Welcome to the Survivor: Heroes vs. Healers vs. Hustlers preseason! The Hollywood Reporter's Josh Wigler reports from his exclusive visit to the show's shooting location in Fiji, where he interviewed host Jeff Probst, as well as the 18 new castaways battling it out for the million-dollar prize.
Click here to make sure you're all caught up on our stories from the island, including our weekly podcast series First One Out, an in-depth look at all of the new players, culminating in an interview with the first person voted out of the season.
Survivor season 35, subtitled Heroes vs. Healers vs. Hustlers (feel free to call it Triple H for short), premieres on Sept. 27, pitting three different tribes from three very different walks of life against each other. In the opening minutes of the season premiere, which you can watch in the video above, host and executive producer Jeff Probst explains exactly what each of the tribe designations means within the context of the season:
• The Heroes, wearing blue and formally called Levu, are "heralded for your courage, your achievements and your ideals."
• The Healers, wearing yellow and formally called Soko, are used to receiving "gratitude for your acts of service in helping others heal their physical or emotional pain."
• The Hustlers, wearing red and formally called Yawa, get their moniker not because of their abilities as liars, but because of their work ethic and their mantra: "Get it done, no matter what, 100%, all the time."
The first six minutes of the premiere shine the spotlight on six new players, appropriately enough. If you've been following along with our preseason coverage, you already know these castaways intimately. In case you're just now tuning in, here are the six players highlighted in the first few minutes of the episode, with some added quotes from their conversations with THR in the days before the game began.
Ben Driebergen (Marine, Heroes Tribe): "You have to learn from [being a marine]. It's hard. You feel like you're alone when you come back. Every Marine and veteran who comes back from all that stuff has a lot on his or her plate. You have a foot in the grave and you don't care about nothing. There's help now that's out there, but you kind of have to figure things out for yourself. Once you do, life is a lot better. Life is worth living after you get back."
Chrissy Hofbeck (Actuary, Heroes Tribe): "What an actuary does is calculate the present value of future risk. We say what we think is going to happen in the future. What's the probability of that happening? And we use that to figure out our best current decision. That's exactly what Survivor is. What do I think will happen in three days, six days, nine days? What do I have to do now in order to account for that down the line? It's all just future probabilities, right? It's great."
Cole Medders (Wilderness Therapy Guide, Healers Tribe): "Mountaineering and rock climbing, in a way, it's a very selfish pursuit. It doesn't accomplish anything for the world. It basically just gives me my good feelings, my goals, my accomplishments. In order for me to give back, I wanted to ignite that love for the outdoors in a younger generation. For me, wilderness therapy has done that. It's my chance to give back to the outdoors that shaped me, and also make someone's life better."
Mike Zahalsky (Urologist, Healers Tribe): "I've succeeded at everything I've ever done. I'm not gloating, it's just a fact. I was valedictorian of my high school class. I was accepted to Brown for their college and med school program at the same time. I was the first person in Brown's history to have three concentrations and graduate in four years. I then did a master's while in medical school with a focus on epidimeology, because I had time on my hands. I did a five-year residency, a six-year fellowship in male and female sexual dysfunction and male infertility, and at the same time I did genetic research at MIT for a year. I came down to Florida with less than a thousand dollars to my name, a $200,000 line of credit, and now I have one of the busiest urology practices in South Florida: three offices, four doctors, three PAs, 29 employees."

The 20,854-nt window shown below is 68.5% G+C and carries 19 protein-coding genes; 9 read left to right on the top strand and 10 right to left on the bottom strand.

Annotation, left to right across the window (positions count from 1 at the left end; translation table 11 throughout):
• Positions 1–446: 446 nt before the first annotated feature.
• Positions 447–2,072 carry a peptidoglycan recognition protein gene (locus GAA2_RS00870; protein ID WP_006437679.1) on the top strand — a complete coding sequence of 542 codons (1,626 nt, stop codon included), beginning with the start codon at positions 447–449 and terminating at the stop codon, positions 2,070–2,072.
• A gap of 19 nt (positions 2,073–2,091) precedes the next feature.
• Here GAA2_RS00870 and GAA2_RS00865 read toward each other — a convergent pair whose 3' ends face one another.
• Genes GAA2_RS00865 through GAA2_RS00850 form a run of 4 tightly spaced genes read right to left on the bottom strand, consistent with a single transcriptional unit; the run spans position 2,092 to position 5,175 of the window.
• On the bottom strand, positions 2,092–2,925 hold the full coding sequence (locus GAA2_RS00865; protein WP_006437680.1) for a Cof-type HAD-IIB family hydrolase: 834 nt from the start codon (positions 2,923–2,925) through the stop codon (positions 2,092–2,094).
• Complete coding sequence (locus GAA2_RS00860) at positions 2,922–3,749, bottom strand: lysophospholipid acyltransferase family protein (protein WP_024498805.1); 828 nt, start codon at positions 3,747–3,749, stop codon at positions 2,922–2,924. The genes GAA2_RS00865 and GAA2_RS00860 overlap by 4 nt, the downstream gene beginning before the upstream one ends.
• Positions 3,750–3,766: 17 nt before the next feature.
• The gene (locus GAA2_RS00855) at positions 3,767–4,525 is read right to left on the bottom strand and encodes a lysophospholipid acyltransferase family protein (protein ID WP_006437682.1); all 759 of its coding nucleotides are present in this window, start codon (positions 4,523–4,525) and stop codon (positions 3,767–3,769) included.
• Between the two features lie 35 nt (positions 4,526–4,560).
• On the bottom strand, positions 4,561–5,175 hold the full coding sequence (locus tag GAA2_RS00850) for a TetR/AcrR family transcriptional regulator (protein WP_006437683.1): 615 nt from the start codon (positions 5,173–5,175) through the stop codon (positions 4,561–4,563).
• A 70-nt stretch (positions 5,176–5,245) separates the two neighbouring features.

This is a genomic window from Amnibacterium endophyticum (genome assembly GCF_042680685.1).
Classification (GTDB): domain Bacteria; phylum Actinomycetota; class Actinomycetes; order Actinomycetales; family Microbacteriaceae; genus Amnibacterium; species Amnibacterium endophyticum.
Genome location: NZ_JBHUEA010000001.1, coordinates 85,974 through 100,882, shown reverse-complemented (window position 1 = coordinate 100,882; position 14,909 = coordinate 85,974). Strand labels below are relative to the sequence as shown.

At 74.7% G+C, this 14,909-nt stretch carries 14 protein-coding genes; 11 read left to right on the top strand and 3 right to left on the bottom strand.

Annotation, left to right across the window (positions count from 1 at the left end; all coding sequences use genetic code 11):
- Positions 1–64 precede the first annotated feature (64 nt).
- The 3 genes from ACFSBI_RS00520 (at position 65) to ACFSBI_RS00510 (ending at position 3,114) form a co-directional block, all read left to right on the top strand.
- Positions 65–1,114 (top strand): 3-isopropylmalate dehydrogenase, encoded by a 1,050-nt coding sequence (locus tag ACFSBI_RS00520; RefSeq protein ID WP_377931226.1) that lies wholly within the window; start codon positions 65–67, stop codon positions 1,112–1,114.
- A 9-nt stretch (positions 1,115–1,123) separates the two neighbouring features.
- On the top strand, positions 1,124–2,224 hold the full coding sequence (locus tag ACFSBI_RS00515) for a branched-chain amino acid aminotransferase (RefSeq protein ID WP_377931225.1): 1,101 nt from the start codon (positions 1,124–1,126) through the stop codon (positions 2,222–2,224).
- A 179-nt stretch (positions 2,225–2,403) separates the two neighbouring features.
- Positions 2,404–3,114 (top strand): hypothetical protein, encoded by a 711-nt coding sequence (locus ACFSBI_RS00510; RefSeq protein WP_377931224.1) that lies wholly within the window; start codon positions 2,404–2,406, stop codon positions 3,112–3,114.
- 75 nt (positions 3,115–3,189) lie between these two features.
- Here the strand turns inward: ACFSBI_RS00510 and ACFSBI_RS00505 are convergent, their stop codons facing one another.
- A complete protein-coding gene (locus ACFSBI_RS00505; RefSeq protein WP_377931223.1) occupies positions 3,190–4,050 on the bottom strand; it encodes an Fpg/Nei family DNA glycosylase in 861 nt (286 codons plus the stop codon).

Ali Elliott (Celebrity Assistant, Hustlers Tribe): "My mom is one of 11 kids. That whole side of the family is obsessed with Survivor. Out of the 35 seasons, I've probably watched live at least 20 or 21. For my 12th birthday party, my aunt threw me a Survivor party, where my soccer team had to pick our buffs and had competitions all over the house. It's literally crazy. We even [used to] do a Survivor pool, where we pulled names of contestants out of a hat, and whoever you pulled, that's who you were for the season. We would have email conversations: 'You're going to Loser Island! Sucks for you!' You know how they have fantasy football? This was fantasy Survivor for us. It's definitely been a big part of my life."
Ryan Ulrich (Bellhop, Hustlers Tribe): "It's a social game, obviously. Everything emanates from the social game. If you just watch the show, and even if you listen to podcasts, you fall into this lull that everything is about strategy. Obviously, it's a huge part of the game, but I always thought the most important moments take place off camera. In those moments, you're talking about Game of Thrones, you're talking about entertainment, movies. That's where you build connections with people. When you have a little bit of a relationship there, then you can parlay it into strategy. It's not just getting this hodgepodge together and working with it."
Meet the new Survivor cast in the first episode of "First One Out," THR's preseason podcast:
The story will unfold soon, as will our coverage of Triple H all season long at THR.com/Survivor.